spacerThis print fits a readily available 16 in x 12 in framespacerSR 4-6-2 Battle of Britain Class No. 34067 Tangmere with Nameplates plus Hawker Hurricane (17 Squadron) and Supermarine Spitfire (602 Squadron) (O. V. S. Bulleid) Steam Locomotive Print Click/tap the image to view a larger version


The light pacifics were designed by O.V.S. Bulleid to work over the restricted secondary routes of the Southern Railway. Two naming themes were used; ‘West Country’ and the ‘Battle of Britain’.

The ‘Battle of Britain’ locomotives were named in tribute to
the personalities, aircraft, RAF stations and squadrons involved in the 1940 air battle.

Scale of Locomotive & Aircraft: 5 mm/ft

Paper Size: 404 mm x 303 mm (16 in x 12 in)
spacerFits a readily available 16spacerin x 12spacerin frame


Unsigned Print:


Signed Print:

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No. 34067 Tangmere

No 21C167 was named Tangmere, after the RAF station in West Sussex, by Wing Commander W G Clouston at Brighton Station on 19th September 1947. The cab side plaques showing the station badge of RAF Tangmere were attached in October 1956.

On withdrawal No. 34067 was sold to Dai Woodhams scrap yard in South Wales and was purchased from there for preservation and has since had several owners.

It is shown as running in 1960, in BR green with totem, fitted with Golden Arrow regalia, a service it worked while based at Stewarts Lane. The positioning of the brackets for the arrow was unique as the plaque was not dropped to allow more space. The coupling rods are reversed and still have the original Curl fixings. AWS has been fitted along with a speedometer. It is attached to a cut-down 4,500 gallon tender with the BR briquette water treatment system.

Built: (Brighton) September 1947. Withdrawn: November 1963.

Hawker Hurricane MkIA (17 Squadron)spacer

The Hawker Hurricane was the first monoplane fighter to serve with RAF and was designed under Sydney Camm’s direction as a logical progression from the Fury biplane. The first flight of a production Hurricane took place on 6th November 1935 at Brooklands. It was powered by the Rolls-Royce Merlin engine and armed with eight .303 inch Browning machine guns. The first aircraft entering RAF service in late 1937.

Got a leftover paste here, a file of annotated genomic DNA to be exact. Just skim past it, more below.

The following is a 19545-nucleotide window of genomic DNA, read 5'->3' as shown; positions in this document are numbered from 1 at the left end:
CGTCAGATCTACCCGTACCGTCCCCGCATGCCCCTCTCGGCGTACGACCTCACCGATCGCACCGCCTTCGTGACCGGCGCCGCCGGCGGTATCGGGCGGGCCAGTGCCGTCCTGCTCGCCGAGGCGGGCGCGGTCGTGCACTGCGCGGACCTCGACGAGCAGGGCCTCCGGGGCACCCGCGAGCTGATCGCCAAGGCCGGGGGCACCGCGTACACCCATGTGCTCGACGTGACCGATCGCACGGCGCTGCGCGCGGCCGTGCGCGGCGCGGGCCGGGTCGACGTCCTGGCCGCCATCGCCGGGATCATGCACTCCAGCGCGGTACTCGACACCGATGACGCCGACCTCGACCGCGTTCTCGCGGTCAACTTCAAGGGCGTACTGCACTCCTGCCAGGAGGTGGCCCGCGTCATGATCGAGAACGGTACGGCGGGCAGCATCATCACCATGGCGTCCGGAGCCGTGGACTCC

The illustration portrays the plane flown by Flying Officer Manfred Beckett Czernin (DSO, MC, DFC) of 17 Squadron, the son of an Austrian Count, and diplomat, and an English mother, the daughter of a Baron. On 25th August 1940, while based at Tangmere, he shot down two Messerschmitt Bf110s and damaged another. Later in the war he joined the SOE, winning the MC.

Supermarine Spitfire MkIA (602 Squadron)spacer

The Spitfire was designed by Reginald J Mitchell of Supermarine Ltd., in response to a 1934 Air Ministry specification calling for a high-performance fighter with an armament of eight wing-mounted .303 inch Browning machine guns. Like the Hawker Hurricane it was powered by the Rolls-Royce Merlin engine. The first production Spitfire flew on 15th May 1938 with deliveries to operational RAF squadrons commencing in the summer of 1938.

The illustration shows the Spitfire flown by Flight Lieutenant Alexander ‘’Sandy’’ Johnstone (CB, DFC, AE, DL), commander of 602 Squadron. The aircraft was named Kedoying and painted with a rampant cobra. The Squadron was based at Westhampnett (Goodwood) a satellite airfield of Tangmere. His tally for the Battle of Britain was 7 (2 shared) aircraft destroyed, 1 probable and 6 (1 shared) damaged. He was awarded the Distinguished Flying Cross for his actions.


The above information is supplied with the print.

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